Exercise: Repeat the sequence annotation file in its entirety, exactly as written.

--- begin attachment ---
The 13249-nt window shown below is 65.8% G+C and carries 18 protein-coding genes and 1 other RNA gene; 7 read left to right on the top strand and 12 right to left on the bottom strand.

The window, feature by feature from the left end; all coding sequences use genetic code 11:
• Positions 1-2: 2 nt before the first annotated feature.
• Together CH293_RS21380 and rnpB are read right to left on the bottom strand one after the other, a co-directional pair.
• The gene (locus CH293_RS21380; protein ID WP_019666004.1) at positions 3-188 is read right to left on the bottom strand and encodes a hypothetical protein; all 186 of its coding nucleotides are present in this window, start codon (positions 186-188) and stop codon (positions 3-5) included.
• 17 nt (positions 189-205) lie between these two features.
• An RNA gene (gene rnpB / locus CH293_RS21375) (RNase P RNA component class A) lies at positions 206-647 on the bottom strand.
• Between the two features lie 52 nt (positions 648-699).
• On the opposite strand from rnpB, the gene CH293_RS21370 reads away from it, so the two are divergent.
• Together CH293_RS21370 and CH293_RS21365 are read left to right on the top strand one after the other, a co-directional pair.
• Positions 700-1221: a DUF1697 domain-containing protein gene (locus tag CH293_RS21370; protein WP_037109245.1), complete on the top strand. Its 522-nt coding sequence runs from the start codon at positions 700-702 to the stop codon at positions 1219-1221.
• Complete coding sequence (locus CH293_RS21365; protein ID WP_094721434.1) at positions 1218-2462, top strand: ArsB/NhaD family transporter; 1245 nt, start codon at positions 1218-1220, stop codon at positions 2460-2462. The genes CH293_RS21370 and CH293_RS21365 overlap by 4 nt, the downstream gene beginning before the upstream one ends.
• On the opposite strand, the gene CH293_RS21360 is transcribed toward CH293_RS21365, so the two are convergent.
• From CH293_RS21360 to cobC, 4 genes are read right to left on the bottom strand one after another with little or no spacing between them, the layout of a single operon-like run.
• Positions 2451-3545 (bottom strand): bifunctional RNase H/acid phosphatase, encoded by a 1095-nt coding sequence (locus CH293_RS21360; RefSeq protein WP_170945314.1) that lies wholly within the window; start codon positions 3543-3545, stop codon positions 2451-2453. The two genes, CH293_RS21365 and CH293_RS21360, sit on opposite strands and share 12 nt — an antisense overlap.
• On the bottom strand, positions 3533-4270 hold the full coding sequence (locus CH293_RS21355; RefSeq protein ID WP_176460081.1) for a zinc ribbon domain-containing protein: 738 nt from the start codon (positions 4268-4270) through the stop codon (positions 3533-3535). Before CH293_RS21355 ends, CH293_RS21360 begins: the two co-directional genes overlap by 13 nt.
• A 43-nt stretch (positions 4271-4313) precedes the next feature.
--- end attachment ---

The 13249-nt window shown below is 65.8% G+C and carries 18 protein-coding genes and 1 other RNA gene; 7 read left to right on the top strand and 12 right to left on the bottom strand.

The window, feature by feature from the left end; all coding sequences use genetic code 11:
• Positions 1-2: 2 nt before the first annotated feature.
• Together CH293_RS21380 and rnpB are read right to left on the bottom strand one after the other, a co-directional pair.
• The gene (locus CH293_RS21380; protein ID WP_019666004.1) at positions 3-188 is read right to left on the bottom strand and encodes a hypothetical protein; all 186 of its coding nucleotides are present in this window, start codon (positions 186-188) and stop codon (positions 3-5) included.
• 17 nt (positions 189-205) lie between these two features.
• An RNA gene (gene rnpB / locus CH293_RS21375) (RNase P RNA component class A) lies at positions 206-647 on the bottom strand.
• Between the two features lie 52 nt (positions 648-699).
• On the opposite strand from rnpB, the gene CH293_RS21370 reads away from it, so the two are divergent.
• Together CH293_RS21370 and CH293_RS21365 are read left to right on the top strand one after the other, a co-directional pair.
• Positions 700-1221: a DUF1697 domain-containing protein gene (locus tag CH293_RS21370; protein WP_037109245.1), complete on the top strand. Its 522-nt coding sequence runs from the start codon at positions 700-702 to the stop codon at positions 1219-1221.
• Complete coding sequence (locus CH293_RS21365; protein ID WP_094721434.1) at positions 1218-2462, top strand: ArsB/NhaD family transporter; 1245 nt, start codon at positions 1218-1220, stop codon at positions 2460-2462. The genes CH293_RS21370 and CH293_RS21365 overlap by 4 nt, the downstream gene beginning before the upstream one ends.
• On the opposite strand, the gene CH293_RS21360 is transcribed toward CH293_RS21365, so the two are convergent.
• From CH293_RS21360 to cobC, 4 genes are read right to left on the bottom strand one after another with little or no spacing between them, the layout of a single operon-like run.
• Positions 2451-3545 (bottom strand): bifunctional RNase H/acid phosphatase, encoded by a 1095-nt coding sequence (locus CH293_RS21360; RefSeq protein WP_170945314.1) that lies wholly within the window; start codon positions 3543-3545, stop codon positions 2451-2453. The two genes, CH293_RS21365 and CH293_RS21360, sit on opposite strands and share 12 nt — an antisense overlap.
• On the bottom strand, positions 3533-4270 hold the full coding sequence (locus CH293_RS21355; RefSeq protein ID WP_176460081.1) for a zinc ribbon domain-containing protein: 738 nt from the start codon (positions 4268-4270) through the stop codon (positions 3533-3535). Before CH293_RS21355 ends, CH293_RS21360 begins: the two co-directional genes overlap by 13 nt.
• A 43-nt stretch (positions 4271-4313) precedes the next feature.